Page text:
NDIS Hearing Services

Support for Hearing Disability / Hearing Loss

What is NDIS Hearing Disability Support?

The National Disability Insurance Scheme (NDIS) is an Australian government program which provides support to Australians between the ages of 26-65 with permanent disability. In particular, the NDIS can provide hearing supports for eligible Australians who meet the application criteria. Prior to the NDIS, there was no government support available for those aged between 26-65 with debilitating permanent hearing loss. However, through the NDIS, eligible individuals can receive significant financial support for hearing aids, assistive listening technology and hearing rehabilitation services. Understanding the NDIS can be challenging. As an accredited registered NDIS provider, our audiologists are here to guide you through the process and help you achieve the best outcomes possible for your hearing and wellbeing.
hearing, eligible, services, card, accredited, people, obtain, veterans, supply, fitting

NDIS Provider for Hearing Services

Ear and Hearing Australia is an NDIS registered hearing services provider with 14 clinics in Melbourne. Ear and Hearing Australia has been offering the most professional and the best level of hearing care by independent Australian qualified audiologists since 1998.

hearing, premium, effectively, individual, specific, solutioron, best, provide, assess, ensuring

How NDIS Support people with Hearing loss?

Through the NDIS, Australian individuals with hearing loss can gain access to the following:

NDIS Hearing Loss Eligibility and Criteria

To be eligible for hearing services through the NDIS you must be:

  • An Australian citizen, or holder of a permanent visa
  • Be between the ages of 26-65 at the time of application
  • Have an average hearing loss of 65 decibels or more in your better ear

Although a specific level of hearing loss is noted as eligibility for funding, NDIS takes each case on its own merits. If your hearing loss is having a significant impact on your ability to partake in your everyday activities, whether it be work-related or social, you may still be eligible for funding. It is worthwhile having a chat with a qualified audiologist to determine whether you have a case.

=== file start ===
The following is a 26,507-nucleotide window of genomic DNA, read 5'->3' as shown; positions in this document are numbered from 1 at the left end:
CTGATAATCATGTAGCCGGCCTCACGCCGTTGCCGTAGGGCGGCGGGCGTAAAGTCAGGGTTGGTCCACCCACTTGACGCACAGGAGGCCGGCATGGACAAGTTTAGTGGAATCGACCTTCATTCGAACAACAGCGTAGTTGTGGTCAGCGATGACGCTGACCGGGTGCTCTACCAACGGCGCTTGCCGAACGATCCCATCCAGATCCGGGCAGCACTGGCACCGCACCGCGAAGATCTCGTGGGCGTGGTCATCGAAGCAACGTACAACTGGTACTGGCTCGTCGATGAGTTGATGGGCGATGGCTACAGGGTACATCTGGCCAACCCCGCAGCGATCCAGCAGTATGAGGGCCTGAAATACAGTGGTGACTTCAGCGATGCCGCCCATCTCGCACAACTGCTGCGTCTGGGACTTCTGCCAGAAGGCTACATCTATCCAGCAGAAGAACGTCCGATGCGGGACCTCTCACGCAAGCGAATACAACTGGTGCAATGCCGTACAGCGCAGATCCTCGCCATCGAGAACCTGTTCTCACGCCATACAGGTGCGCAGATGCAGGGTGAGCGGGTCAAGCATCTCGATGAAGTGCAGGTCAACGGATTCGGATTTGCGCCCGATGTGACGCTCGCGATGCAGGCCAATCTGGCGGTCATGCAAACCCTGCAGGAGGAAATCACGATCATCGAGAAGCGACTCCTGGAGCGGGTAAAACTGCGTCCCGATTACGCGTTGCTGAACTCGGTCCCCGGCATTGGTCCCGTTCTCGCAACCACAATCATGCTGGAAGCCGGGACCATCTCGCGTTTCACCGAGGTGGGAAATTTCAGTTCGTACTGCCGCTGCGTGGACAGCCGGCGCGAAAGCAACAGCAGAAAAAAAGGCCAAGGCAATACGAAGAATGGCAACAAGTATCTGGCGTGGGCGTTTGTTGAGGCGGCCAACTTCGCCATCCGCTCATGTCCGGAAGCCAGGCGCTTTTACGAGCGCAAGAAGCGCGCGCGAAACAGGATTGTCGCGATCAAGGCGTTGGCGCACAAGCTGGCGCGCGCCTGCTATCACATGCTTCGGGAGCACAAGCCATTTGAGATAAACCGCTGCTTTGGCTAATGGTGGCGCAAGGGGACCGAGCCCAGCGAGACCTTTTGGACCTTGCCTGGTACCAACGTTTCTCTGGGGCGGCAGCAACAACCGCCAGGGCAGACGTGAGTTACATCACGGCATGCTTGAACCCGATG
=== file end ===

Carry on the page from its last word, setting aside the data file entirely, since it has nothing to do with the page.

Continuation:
fitting a hearing aid on man at Ear and Hearing
resound, ability, sense, make, needs, brain, information, collect, natural, mrie

The first step to apply for NDIS funding is to book a hearing assessment with one of our qualified audiologists and start filling out an NDIS Access Request Form. At the appointment, the audiologist will perform a comprehensive hearing assessment that will be used to supplement your application. You will also be asked questions regarding how your hearing loss is impacting your lifestyle and functional capacity. The NDIS will provide funding for ‘reasonable and necessary’ supports, therefore, the more information you provide regarding your situation the better.

Please note that the initial diagnostic assessment is not funded by the NDIS, however you may be eligible for a Medicare subsidy, or services through the Hearing Services Program (HSP).

If your application is successful you will receive confirmation from NDIS on your level of funding. NDIS will spread out your funding across different categories based on your needs. Once we receive confirmation of your successful application, you will be able to receive your services through us.

Book an appointment with one of our audiologist to have a hearing test, discuss your hearing loss requirements, and to find out about NDIS hearing services eligibility and funding process.

FAQs

What is the NDIS?

NDIS is an Australian government program which provides financial support to individual Australians between the ages of 26-65 with permanent disability. The National Disability Insurance Agency (NDIA) is responsible for implementing the NDIS.

What is the difference between the NDIS and NDIA?

The NDIS is the program which provides supports for people with a disability. The NDIA is the government organisation which implements the NDIS. The NDIA employ staff that approve NDIS applications, allocate funding and support people with a disability and their families.